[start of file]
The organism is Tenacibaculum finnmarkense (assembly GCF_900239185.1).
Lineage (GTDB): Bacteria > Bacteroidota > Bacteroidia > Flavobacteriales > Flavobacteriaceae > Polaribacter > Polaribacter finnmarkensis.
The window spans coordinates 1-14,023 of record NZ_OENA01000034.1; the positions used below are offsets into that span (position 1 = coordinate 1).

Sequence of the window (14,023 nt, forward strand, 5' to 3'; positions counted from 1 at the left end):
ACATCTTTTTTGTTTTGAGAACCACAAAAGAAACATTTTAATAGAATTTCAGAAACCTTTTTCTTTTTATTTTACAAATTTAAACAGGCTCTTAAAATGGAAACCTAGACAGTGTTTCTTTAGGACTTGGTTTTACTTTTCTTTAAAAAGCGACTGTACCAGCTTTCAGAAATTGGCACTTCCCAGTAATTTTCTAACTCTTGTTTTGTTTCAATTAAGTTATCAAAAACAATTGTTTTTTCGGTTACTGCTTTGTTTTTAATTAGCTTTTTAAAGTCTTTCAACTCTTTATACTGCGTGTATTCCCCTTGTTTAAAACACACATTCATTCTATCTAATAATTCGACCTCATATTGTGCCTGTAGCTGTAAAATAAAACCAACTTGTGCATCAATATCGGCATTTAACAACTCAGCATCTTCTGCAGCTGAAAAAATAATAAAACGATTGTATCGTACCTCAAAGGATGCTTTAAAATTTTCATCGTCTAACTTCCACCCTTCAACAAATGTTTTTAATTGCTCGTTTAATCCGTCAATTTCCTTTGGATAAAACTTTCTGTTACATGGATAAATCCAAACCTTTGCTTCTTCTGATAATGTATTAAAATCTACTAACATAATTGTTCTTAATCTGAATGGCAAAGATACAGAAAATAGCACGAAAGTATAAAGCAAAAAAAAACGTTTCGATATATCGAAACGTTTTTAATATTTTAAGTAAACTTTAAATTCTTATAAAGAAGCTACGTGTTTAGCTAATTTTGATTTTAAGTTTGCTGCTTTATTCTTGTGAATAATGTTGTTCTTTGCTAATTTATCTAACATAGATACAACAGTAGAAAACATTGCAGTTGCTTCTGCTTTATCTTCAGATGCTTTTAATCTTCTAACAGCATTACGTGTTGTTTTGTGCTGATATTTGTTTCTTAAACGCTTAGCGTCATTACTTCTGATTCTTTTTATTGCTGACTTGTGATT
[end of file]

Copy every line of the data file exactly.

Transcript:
The organism is Tenacibaculum finnmarkense (assembly GCF_900239185.1).
Lineage (GTDB): Bacteria > Bacteroidota > Bacteroidia > Flavobacteriales > Flavobacteriaceae > Polaribacter > Polaribacter finnmarkensis.
The window spans coordinates 1-14,023 of record NZ_OENA01000034.1; the positions used below are offsets into that span (position 1 = coordinate 1).

Sequence of the window (14,023 nt, forward strand, 5' to 3'; positions counted from 1 at the left end):
ACATCTTTTTTGTTTTGAGAACCACAAAAGAAACATTTTAATAGAATTTCAGAAACCTTTTTCTTTTTATTTTACAAATTTAAACAGGCTCTTAAAATGGAAACCTAGACAGTGTTTCTTTAGGACTTGGTTTTACTTTTCTTTAAAAAGCGACTGTACCAGCTTTCAGAAATTGGCACTTCCCAGTAATTTTCTAACTCTTGTTTTGTTTCAATTAAGTTATCAAAAACAATTGTTTTTTCGGTTACTGCTTTGTTTTTAATTAGCTTTTTAAAGTCTTTCAACTCTTTATACTGCGTGTATTCCCCTTGTTTAAAACACACATTCATTCTATCTAATAATTCGACCTCATATTGTGCCTGTAGCTGTAAAATAAAACCAACTTGTGCATCAATATCGGCATTTAACAACTCAGCATCTTCTGCAGCTGAAAAAATAATAAAACGATTGTATCGTACCTCAAAGGATGCTTTAAAATTTTCATCGTCTAACTTCCACCCTTCAACAAATGTTTTTAATTGCTCGTTTAATCCGTCAATTTCCTTTGGATAAAACTTTCTGTTACATGGATAAATCCAAACCTTTGCTTCTTCTGATAATGTATTAAAATCTACTAACATAATTGTTCTTAATCTGAATGGCAAAGATACAGAAAATAGCACGAAAGTATAAAGCAAAAAAAAACGTTTCGATATATCGAAACGTTTTTAATATTTTAAGTAAACTTTAAATTCTTATAAAGAAGCTACGTGTTTAGCTAATTTTGATTTTAAGTTTGCTGCTTTATTCTTGTGAATAATGTTGTTCTTTGCTAATTTATCTAACATAGATACAACAGTAGAAAACATTGCAGTTGCTTCTGCTTTATCTTCAGATGCTTTTAATCTTCTAACAGCATTACGTGTTGTTTTGTGCTGATATTTGTTTCTTAAACGCTTAGCGTCATTACTTCTGATTCTTTTTATTGCTGACTTGTGATT